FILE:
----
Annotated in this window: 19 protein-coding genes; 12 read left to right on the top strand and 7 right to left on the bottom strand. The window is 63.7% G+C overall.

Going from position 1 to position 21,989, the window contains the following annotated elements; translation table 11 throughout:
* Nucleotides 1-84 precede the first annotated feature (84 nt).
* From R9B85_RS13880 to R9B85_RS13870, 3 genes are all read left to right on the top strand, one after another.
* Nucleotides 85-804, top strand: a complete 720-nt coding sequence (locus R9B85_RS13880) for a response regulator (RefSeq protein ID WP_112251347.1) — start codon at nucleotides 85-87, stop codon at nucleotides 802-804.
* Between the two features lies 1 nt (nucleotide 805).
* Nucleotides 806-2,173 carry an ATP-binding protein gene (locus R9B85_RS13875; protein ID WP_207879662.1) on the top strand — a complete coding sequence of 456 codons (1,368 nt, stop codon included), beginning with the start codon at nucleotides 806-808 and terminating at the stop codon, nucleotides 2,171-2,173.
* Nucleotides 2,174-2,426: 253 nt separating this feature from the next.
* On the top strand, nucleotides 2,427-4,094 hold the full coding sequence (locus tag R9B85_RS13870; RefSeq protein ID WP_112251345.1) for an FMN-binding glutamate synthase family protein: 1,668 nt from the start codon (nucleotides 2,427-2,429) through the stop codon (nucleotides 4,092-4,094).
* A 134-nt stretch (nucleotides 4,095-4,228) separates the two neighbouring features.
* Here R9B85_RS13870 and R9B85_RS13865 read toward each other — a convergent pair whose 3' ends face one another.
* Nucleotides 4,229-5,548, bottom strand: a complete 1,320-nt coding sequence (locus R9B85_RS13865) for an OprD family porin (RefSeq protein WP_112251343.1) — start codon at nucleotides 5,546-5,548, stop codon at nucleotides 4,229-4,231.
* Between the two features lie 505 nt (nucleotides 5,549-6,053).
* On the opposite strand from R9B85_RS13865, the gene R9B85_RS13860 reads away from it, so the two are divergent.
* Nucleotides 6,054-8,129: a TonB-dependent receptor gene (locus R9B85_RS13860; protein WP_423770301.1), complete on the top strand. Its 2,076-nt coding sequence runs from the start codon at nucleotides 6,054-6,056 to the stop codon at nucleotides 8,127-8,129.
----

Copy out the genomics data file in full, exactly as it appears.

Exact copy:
Annotated in this window: 19 protein-coding genes; 12 read left to right on the top strand and 7 right to left on the bottom strand. The window is 63.7% G+C overall.

Going from position 1 to position 21,989, the window contains the following annotated elements; translation table 11 throughout:
* Nucleotides 1-84 precede the first annotated feature (84 nt).
* From R9B85_RS13880 to R9B85_RS13870, 3 genes are all read left to right on the top strand, one after another.
* Nucleotides 85-804, top strand: a complete 720-nt coding sequence (locus R9B85_RS13880) for a response regulator (RefSeq protein ID WP_112251347.1) — start codon at nucleotides 85-87, stop codon at nucleotides 802-804.
* Between the two features lies 1 nt (nucleotide 805).
* Nucleotides 806-2,173 carry an ATP-binding protein gene (locus R9B85_RS13875; protein ID WP_207879662.1) on the top strand — a complete coding sequence of 456 codons (1,368 nt, stop codon included), beginning with the start codon at nucleotides 806-808 and terminating at the stop codon, nucleotides 2,171-2,173.
* Nucleotides 2,174-2,426: 253 nt separating this feature from the next.
* On the top strand, nucleotides 2,427-4,094 hold the full coding sequence (locus tag R9B85_RS13870; RefSeq protein ID WP_112251345.1) for an FMN-binding glutamate synthase family protein: 1,668 nt from the start codon (nucleotides 2,427-2,429) through the stop codon (nucleotides 4,092-4,094).
* A 134-nt stretch (nucleotides 4,095-4,228) separates the two neighbouring features.
* Here R9B85_RS13870 and R9B85_RS13865 read toward each other — a convergent pair whose 3' ends face one another.
* Nucleotides 4,229-5,548, bottom strand: a complete 1,320-nt coding sequence (locus R9B85_RS13865) for an OprD family porin (RefSeq protein WP_112251343.1) — start codon at nucleotides 5,546-5,548, stop codon at nucleotides 4,229-4,231.
* Between the two features lie 505 nt (nucleotides 5,549-6,053).
* On the opposite strand from R9B85_RS13865, the gene R9B85_RS13860 reads away from it, so the two are divergent.
* Nucleotides 6,054-8,129: a TonB-dependent receptor gene (locus R9B85_RS13860; protein WP_423770301.1), complete on the top strand. Its 2,076-nt coding sequence runs from the start codon at nucleotides 6,054-6,056 to the stop codon at nucleotides 8,127-8,129.